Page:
The Calgary Stampede Is Decadent and Depraved

This is an oldie, too, but also a goodie. The Hunter S. Thompson shout-out was something that I actually included at the top of the draft. How embarrassing!

I would be remiss not to mention my inspiration for this story.  Hunter S. Thompson was the father of “gonzo” journalism, and I write with respect to his legacy and an essay that was originally featured in Scanlan’s Monthly.  He is likely rolling in his grave.

It’s like a bad dream, or maybe it’s a fantasy, depending on who you talk to.  The Calgary Stampede takes place this year from July 8th to July 18th with the type of enthusiasm that not even mass flooding could drown out.   People will travel from all over the world to watch the rodeo, try out the food, or take in the nightlife.  The hustle-bustle of the city collides with the stoic spirit of the country, and with the increase of exposed skin and alcohol consumption comes a decrease in relative morality.  Welcome to white trash Disneyland.  Welcome to the Calgary Stampede.

The cluster of rides and games and people and drunkards is certainly a spectacle.  A simple distraction from the reality that in two weeks this will all be a vacant parking lot, and if stripped down the spectacle is nothing more than hot concrete with a temporary facelift.

For the people, what begins as a week of light-hearted cultural appropriation spirals into an identity crisis for anyone old enough to own a golf membership.  Business types are caught somewhere between romantic fantasy and the realities of recession, staggering down the street with child-like exuberance.  It’s like a tasteful Halloween party on repeat for ten days.  Every night presents a new opportunity, and long lunches and lazy days at work can all be excused with the utterance of  “Hey, it’s Stampede.”

But even the best parties take their emotional and physical toll, with no better evidence than down at the Stampede Grounds.

After about seven days, the carnies start to look as worn and rusted as the rides they operate.  They all look a little hunched and sickly, with an air of disembodiment, and the lifeless expression of someone who has been staring at a washing machine for hours on end.  Not to mention their tiny hands.

The only chance for revival might just be the food.  The Stampede offers these rental cowboys and cowgirls a taste of pure Americana.  Everything can be remedied in a fryer, the type of deep-south psychology that promotes heart disease and the physical apathy that festers in a lawn chair.  With your eyes closed, you can almost taste the back-alley stench of street meat, which couples with the unmistakable smell of horse shit as you inch closer to the Grandstand.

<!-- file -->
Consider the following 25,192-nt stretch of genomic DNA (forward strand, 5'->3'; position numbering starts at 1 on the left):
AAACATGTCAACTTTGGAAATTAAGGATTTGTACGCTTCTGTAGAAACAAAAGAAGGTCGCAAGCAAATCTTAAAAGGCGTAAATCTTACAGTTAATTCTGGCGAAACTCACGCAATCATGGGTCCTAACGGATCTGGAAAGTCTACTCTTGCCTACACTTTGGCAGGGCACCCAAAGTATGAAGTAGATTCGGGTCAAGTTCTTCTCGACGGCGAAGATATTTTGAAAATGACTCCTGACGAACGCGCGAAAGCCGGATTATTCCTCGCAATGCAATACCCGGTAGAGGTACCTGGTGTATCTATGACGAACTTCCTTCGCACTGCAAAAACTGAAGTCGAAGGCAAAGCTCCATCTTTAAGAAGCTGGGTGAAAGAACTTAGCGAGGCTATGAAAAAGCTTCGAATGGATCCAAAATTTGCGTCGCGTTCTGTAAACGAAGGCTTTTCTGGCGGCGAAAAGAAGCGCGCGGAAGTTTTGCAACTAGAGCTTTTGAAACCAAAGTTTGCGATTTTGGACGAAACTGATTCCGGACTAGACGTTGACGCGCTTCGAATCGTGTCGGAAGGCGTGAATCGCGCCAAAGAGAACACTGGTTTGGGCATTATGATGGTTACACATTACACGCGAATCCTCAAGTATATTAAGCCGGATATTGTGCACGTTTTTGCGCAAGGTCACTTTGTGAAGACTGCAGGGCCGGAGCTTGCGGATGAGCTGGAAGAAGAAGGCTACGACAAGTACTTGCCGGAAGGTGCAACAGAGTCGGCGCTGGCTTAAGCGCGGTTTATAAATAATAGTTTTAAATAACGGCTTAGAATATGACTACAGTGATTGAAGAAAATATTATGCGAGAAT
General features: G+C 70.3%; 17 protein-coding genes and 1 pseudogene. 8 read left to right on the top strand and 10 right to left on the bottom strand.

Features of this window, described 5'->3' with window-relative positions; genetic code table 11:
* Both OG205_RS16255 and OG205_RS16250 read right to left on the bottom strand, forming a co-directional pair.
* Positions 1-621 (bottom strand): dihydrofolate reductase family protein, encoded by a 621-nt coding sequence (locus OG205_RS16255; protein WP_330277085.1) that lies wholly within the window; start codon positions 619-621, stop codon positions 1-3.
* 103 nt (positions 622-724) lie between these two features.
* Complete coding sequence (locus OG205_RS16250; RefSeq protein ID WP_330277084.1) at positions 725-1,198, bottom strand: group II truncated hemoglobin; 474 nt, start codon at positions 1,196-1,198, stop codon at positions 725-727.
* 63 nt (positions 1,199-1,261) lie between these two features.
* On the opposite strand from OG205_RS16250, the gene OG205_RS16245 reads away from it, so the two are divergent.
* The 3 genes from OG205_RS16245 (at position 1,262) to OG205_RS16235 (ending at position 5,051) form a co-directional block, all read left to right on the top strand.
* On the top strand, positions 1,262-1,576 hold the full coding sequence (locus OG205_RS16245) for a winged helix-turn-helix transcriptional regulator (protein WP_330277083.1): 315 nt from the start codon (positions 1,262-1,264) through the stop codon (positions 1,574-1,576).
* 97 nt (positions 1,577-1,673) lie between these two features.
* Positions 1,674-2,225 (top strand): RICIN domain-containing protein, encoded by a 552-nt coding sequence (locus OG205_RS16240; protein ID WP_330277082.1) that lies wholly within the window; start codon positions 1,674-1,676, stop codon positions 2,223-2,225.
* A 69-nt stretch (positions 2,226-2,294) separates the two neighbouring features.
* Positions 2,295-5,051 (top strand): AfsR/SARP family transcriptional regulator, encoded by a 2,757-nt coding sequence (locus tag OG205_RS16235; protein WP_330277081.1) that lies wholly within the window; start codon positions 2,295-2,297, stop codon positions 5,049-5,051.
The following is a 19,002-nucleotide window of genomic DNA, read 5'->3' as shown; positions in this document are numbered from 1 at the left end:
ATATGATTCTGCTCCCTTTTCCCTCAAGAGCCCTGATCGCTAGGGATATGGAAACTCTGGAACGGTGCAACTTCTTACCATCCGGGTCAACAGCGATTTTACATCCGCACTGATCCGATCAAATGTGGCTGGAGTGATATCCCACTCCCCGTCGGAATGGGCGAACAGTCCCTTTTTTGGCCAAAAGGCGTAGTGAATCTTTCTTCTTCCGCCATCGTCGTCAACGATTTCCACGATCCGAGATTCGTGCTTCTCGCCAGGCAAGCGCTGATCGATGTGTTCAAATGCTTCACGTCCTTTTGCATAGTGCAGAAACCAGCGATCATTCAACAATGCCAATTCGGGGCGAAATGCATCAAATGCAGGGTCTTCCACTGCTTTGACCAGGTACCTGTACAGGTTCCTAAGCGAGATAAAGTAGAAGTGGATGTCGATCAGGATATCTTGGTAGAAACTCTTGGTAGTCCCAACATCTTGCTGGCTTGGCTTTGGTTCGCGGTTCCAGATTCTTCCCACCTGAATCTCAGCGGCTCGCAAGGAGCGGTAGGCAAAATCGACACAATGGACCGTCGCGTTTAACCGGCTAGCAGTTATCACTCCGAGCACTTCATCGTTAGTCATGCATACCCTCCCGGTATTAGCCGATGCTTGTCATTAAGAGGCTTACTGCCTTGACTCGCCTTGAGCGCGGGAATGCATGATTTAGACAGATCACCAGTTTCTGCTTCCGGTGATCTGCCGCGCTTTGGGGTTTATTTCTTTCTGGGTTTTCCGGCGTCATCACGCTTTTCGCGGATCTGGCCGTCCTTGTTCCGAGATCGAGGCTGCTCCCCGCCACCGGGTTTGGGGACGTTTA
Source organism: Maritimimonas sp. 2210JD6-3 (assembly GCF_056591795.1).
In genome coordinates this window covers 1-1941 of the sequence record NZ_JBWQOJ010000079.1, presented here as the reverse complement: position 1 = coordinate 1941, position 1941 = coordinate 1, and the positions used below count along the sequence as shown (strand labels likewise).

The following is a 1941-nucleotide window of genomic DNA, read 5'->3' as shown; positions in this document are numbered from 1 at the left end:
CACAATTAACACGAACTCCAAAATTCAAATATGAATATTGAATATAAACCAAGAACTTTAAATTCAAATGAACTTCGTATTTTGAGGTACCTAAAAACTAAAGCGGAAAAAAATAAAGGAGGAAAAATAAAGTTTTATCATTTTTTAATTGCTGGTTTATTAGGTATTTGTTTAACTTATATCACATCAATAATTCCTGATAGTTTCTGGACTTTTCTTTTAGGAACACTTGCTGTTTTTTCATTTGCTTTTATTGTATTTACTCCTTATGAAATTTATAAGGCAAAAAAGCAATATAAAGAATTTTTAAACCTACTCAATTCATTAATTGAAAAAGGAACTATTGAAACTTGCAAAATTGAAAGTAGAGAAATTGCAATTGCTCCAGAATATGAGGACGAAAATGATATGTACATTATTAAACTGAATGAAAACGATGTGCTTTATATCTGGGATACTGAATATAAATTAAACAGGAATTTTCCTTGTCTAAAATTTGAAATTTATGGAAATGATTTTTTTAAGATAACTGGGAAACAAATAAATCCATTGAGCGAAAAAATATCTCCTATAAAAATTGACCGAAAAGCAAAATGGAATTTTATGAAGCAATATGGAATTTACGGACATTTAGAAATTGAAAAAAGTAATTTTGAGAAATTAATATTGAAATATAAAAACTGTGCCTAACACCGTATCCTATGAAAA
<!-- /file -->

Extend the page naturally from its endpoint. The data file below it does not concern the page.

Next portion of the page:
The nightlife is pure excess.  With bars open and thriving literally every night of the twisted festival.  The marathon of drinking becomes somewhat of a sadomasochistic pursuit in itself.  Night after night you’re pushing your body to new limits of tolerance, and that even includes your sense of smell.

The inside of the pop-up party tents on the Stampede grounds smell like slow-cooked vomit.  It’s important to note that this might be the only place on Earth where people will wait in line to experience the deep, thick, warm type of smell that haunts the inside of these tents.  Here and Latvia, I imagine.

Even the Young Canadians, the long-standing Stampede symbol of purity and young innocence has been sullied by allegations of sexual abuse.  And the SuperDogs, a Stampede staple has been replaced by The Dog Bowl, an event that inspires the imagery of a Boxer digging and splashing to the bottom of a bowl of kibble.

There are some redeeming qualities to “The Greatest Outdoor Show on Earth.”  It might be the MOST fun you’ve ever had.  As someone who experiences Stampede every year, and works in a country bar no less, it would be expected that I would have grown tired of the festivities in my 23 years.  But I haven’t.

The atmosphere can fill even the most cynical of people with a welcome sense of childhood nostalgia.  The dizzying blur of lights and sounds inspire the type of sensory overload that your brain computes as a throbbing silence. There’s cotton candy, blue tongues, and generally enough tokens from your childhood to make you forget, if only for a second, that the gigantic teddy bear around your shoulders is for someone else.

When night falls over the Grounds, and the lights of the city dance in the background, and a light breeze offsets the warmth of a prairie summer down at the small of your back, and you hear the familiar sound of that terrible old country music, and you’re surrounded by the most important people in your life, you might just remember why we need the “Greatest Outdoor Show on Earth.”

Long live depravity.  Long live the Calgary Stampede.

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